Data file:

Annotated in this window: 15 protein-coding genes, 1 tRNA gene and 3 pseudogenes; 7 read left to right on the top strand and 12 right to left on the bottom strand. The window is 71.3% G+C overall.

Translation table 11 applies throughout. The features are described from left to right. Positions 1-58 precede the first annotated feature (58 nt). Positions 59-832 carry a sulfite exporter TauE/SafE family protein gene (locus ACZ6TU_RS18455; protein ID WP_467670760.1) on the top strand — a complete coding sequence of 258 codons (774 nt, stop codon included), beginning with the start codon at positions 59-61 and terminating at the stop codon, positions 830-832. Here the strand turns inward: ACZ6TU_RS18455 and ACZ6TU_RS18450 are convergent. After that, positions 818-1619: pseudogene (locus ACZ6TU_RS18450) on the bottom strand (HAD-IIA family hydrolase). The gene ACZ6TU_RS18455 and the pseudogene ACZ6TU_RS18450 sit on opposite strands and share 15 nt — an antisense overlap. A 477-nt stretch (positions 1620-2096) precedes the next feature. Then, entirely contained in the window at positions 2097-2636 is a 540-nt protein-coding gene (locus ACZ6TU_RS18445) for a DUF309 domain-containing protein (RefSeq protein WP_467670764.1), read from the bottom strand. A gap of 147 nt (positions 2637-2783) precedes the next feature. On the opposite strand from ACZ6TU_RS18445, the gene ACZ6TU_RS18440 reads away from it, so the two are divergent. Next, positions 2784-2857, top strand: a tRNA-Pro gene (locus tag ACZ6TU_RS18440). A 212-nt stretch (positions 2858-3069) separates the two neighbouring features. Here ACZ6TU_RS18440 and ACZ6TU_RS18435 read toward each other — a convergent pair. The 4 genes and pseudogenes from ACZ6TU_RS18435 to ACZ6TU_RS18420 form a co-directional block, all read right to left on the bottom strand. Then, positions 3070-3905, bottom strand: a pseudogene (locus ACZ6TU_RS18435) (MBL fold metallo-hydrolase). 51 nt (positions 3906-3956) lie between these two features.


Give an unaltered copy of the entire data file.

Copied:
Annotated in this window: 15 protein-coding genes, 1 tRNA gene and 3 pseudogenes; 7 read left to right on the top strand and 12 right to left on the bottom strand. The window is 71.3% G+C overall.

Translation table 11 applies throughout. The features are described from left to right. Positions 1-58 precede the first annotated feature (58 nt). Positions 59-832 carry a sulfite exporter TauE/SafE family protein gene (locus ACZ6TU_RS18455; protein ID WP_467670760.1) on the top strand — a complete coding sequence of 258 codons (774 nt, stop codon included), beginning with the start codon at positions 59-61 and terminating at the stop codon, positions 830-832. Here the strand turns inward: ACZ6TU_RS18455 and ACZ6TU_RS18450 are convergent. After that, positions 818-1619: pseudogene (locus ACZ6TU_RS18450) on the bottom strand (HAD-IIA family hydrolase). The gene ACZ6TU_RS18455 and the pseudogene ACZ6TU_RS18450 sit on opposite strands and share 15 nt — an antisense overlap. A 477-nt stretch (positions 1620-2096) precedes the next feature. Then, entirely contained in the window at positions 2097-2636 is a 540-nt protein-coding gene (locus ACZ6TU_RS18445) for a DUF309 domain-containing protein (RefSeq protein WP_467670764.1), read from the bottom strand. A gap of 147 nt (positions 2637-2783) precedes the next feature. On the opposite strand from ACZ6TU_RS18445, the gene ACZ6TU_RS18440 reads away from it, so the two are divergent. Next, positions 2784-2857, top strand: a tRNA-Pro gene (locus tag ACZ6TU_RS18440). A 212-nt stretch (positions 2858-3069) separates the two neighbouring features. Here ACZ6TU_RS18440 and ACZ6TU_RS18435 read toward each other — a convergent pair. The 4 genes and pseudogenes from ACZ6TU_RS18435 to ACZ6TU_RS18420 form a co-directional block, all read right to left on the bottom strand. Then, positions 3070-3905, bottom strand: a pseudogene (locus ACZ6TU_RS18435) (MBL fold metallo-hydrolase). 51 nt (positions 3906-3956) lie between these two features.